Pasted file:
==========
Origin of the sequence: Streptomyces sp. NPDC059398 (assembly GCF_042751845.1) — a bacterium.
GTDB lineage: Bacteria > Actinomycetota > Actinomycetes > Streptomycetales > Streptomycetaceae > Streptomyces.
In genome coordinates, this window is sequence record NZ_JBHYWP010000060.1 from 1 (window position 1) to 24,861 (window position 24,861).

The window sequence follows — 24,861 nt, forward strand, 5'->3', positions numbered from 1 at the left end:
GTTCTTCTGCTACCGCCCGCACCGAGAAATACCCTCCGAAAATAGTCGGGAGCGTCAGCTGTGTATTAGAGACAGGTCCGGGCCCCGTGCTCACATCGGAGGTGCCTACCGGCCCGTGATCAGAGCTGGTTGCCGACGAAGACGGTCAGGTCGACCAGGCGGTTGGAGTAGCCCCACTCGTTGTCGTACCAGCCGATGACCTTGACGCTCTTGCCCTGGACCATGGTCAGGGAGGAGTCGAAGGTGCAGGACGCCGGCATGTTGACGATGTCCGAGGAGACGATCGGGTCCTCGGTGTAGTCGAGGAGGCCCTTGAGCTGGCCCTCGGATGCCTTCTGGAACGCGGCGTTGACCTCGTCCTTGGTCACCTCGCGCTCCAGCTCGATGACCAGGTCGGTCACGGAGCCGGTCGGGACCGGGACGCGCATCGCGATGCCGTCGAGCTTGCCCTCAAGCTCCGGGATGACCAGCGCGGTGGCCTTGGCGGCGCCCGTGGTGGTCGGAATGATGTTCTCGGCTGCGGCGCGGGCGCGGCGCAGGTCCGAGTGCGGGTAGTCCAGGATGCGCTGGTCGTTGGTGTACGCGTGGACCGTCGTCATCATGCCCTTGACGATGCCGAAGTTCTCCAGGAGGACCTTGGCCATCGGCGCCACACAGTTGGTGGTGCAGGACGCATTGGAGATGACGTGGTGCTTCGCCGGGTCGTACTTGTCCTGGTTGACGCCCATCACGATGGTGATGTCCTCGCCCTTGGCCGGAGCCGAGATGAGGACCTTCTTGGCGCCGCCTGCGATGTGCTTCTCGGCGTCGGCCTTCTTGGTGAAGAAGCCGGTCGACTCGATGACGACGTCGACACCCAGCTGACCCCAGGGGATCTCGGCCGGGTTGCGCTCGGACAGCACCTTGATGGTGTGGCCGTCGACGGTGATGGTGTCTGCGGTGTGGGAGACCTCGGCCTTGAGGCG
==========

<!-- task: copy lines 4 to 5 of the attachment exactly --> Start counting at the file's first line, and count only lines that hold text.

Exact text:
The window sequence follows — 24,861 nt, forward strand, 5'->3', positions numbered from 1 at the left end:
GTTCTTCTGCTACCGCCCGCACCGAGAAATACCCTCCGAAAATAGTCGGGAGCGTCAGCTGTGTATTAGAGACAGGTCCGGGCCCCGTGCTCACATCGGAGGTGCCTACCGGCCCGTGATCAGAGCTGGTTGCCGACGAAGACGGTCAGGTCGACCAGGCGGTTGGAGTAGCCCCACTCGTTGTCGTACCAGCCGATGACCTTGACGCTCTTGCCCTGGACCATGGTCAGGGAGGAGTCGAAGGTGCAGGACGCCGGCATGTTGACGATGTCCGAGGAGACGATCGGGTCCTCGGTGTAGTCGAGGAGGCCCTTGAGCTGGCCCTCGGATGCCTTCTGGAACGCGGCGTTGACCTCGTCCTTGGTCACCTCGCGCTCCAGCTCGATGACCAGGTCGGTCACGGAGCCGGTCGGGACCGGGACGCGCATCGCGATGCCGTCGAGCTTGCCCTCAAGCTCCGGGATGACCAGCGCGGTGGCCTTGGCGGCGCCCGTGGTGGTCGGAATGATGTTCTCGGCTGCGGCGCGGGCGCGGCGCAGGTCCGAGTGCGGGTAGTCCAGGATGCGCTGGTCGTTGGTGTACGCGTGGACCGTCGTCATCATGCCCTTGACGATGCCGAAGTTCTCCAGGAGGACCTTGGCCATCGGCGCCACACAGTTGGTGGTGCAGGACGCATTGGAGATGACGTGGTGCTTCGCCGGGTCGTACTTGTCCTGGTTGACGCCCATCACGATGGTGATGTCCTCGCCCTTGGCCGGAGCCGAGATGAGGACCTTCTTGGCGCCGCCTGCGATGTGCTTCTCGGCGTCGGCCTTCTTGGTGAAGAAGCCGGTCGACTCGATGACGACGTCGACACCCAGCTGACCCCAGGGGATCTCGGCCGGGTTGCGCTCGGACAGCACCTTGATGGTGTGGCCGTCGACGGTGATGGTGTCTGCGGTGTGGGAGACCTCGGCCTTGAGGCG